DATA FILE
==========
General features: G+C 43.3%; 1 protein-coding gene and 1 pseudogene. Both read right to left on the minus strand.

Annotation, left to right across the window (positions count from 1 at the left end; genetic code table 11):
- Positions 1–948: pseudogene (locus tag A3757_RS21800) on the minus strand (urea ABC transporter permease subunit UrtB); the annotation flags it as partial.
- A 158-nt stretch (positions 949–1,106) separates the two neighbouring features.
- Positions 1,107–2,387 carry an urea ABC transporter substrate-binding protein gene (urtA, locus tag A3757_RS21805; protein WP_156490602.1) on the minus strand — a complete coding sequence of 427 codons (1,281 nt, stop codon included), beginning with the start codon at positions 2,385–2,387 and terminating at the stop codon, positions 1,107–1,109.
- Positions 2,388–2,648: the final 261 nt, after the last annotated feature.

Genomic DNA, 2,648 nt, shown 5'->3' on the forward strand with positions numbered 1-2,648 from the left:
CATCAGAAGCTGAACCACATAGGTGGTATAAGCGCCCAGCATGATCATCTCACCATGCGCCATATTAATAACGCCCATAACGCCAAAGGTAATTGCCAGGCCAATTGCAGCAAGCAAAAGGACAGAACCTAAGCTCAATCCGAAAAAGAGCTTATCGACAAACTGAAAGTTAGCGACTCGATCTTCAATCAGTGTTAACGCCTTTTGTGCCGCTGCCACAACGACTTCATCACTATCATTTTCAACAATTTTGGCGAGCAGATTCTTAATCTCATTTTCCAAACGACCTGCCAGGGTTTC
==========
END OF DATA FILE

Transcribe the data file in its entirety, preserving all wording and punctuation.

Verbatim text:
General features: G+C 43.3%; 1 protein-coding gene and 1 pseudogene. Both read right to left on the minus strand.

Annotation, left to right across the window (positions count from 1 at the left end; genetic code table 11):
- Positions 1–948: pseudogene (locus tag A3757_RS21800) on the minus strand (urea ABC transporter permease subunit UrtB); the annotation flags it as partial.
- A 158-nt stretch (positions 949–1,106) separates the two neighbouring features.
- Positions 1,107–2,387 carry an urea ABC transporter substrate-binding protein gene (urtA, locus tag A3757_RS21805; protein WP_156490602.1) on the minus strand — a complete coding sequence of 427 codons (1,281 nt, stop codon included), beginning with the start codon at positions 2,385–2,387 and terminating at the stop codon, positions 1,107–1,109.
- Positions 2,388–2,648: the final 261 nt, after the last annotated feature.

Genomic DNA, 2,648 nt, shown 5'->3' on the forward strand with positions numbered 1-2,648 from the left:
CATCAGAAGCTGAACCACATAGGTGGTATAAGCGCCCAGCATGATCATCTCACCATGCGCCATATTAATAACGCCCATAACGCCAAAGGTAATTGCCAGGCCAATTGCAGCAAGCAAAAGGACAGAACCTAAGCTCAATCCGAAAAAGAGCTTATCGACAAACTGAAAGTTAGCGACTCGATCTTCAATCAGTGTTAACGCCTTTTGTGCCGCTGCCACAACGACTTCATCACTATCATTTTCAACAATTTTGGCGAGCAGATTCTTAATCTCATTTTCCAAACGACCTGCCAGGGTTTC